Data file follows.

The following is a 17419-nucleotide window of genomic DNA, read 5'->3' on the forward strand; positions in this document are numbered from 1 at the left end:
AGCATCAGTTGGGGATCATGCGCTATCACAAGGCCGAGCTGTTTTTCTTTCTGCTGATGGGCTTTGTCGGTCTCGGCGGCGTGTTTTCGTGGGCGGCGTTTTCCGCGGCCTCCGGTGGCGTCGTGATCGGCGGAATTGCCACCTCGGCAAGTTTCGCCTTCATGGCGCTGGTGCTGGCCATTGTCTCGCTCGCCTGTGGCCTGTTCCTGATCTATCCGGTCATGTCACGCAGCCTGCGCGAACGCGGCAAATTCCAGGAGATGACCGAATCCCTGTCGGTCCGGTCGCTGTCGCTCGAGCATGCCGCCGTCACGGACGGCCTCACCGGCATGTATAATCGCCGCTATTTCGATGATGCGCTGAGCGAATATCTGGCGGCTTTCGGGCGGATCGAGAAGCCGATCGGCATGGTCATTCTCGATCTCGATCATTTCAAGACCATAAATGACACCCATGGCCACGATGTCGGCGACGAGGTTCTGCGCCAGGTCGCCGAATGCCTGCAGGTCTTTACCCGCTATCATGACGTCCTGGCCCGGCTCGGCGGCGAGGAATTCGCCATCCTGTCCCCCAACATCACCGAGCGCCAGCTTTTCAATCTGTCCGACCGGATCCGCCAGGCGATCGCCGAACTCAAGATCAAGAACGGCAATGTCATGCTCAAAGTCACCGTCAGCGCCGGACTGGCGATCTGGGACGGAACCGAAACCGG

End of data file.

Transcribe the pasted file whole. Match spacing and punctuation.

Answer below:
The following is a 17419-nucleotide window of genomic DNA, read 5'->3' on the forward strand; positions in this document are numbered from 1 at the left end:
AGCATCAGTTGGGGATCATGCGCTATCACAAGGCCGAGCTGTTTTTCTTTCTGCTGATGGGCTTTGTCGGTCTCGGCGGCGTGTTTTCGTGGGCGGCGTTTTCCGCGGCCTCCGGTGGCGTCGTGATCGGCGGAATTGCCACCTCGGCAAGTTTCGCCTTCATGGCGCTGGTGCTGGCCATTGTCTCGCTCGCCTGTGGCCTGTTCCTGATCTATCCGGTCATGTCACGCAGCCTGCGCGAACGCGGCAAATTCCAGGAGATGACCGAATCCCTGTCGGTCCGGTCGCTGTCGCTCGAGCATGCCGCCGTCACGGACGGCCTCACCGGCATGTATAATCGCCGCTATTTCGATGATGCGCTGAGCGAATATCTGGCGGCTTTCGGGCGGATCGAGAAGCCGATCGGCATGGTCATTCTCGATCTCGATCATTTCAAGACCATAAATGACACCCATGGCCACGATGTCGGCGACGAGGTTCTGCGCCAGGTCGCCGAATGCCTGCAGGTCTTTACCCGCTATCATGACGTCCTGGCCCGGCTCGGCGGCGAGGAATTCGCCATCCTGTCCCCCAACATCACCGAGCGCCAGCTTTTCAATCTGTCCGACCGGATCCGCCAGGCGATCGCCGAACTCAAGATCAAGAACGGCAATGTCATGCTCAAAGTCACCGTCAGCGCCGGACTGGCGATCTGGGACGGAACCGAAACCGG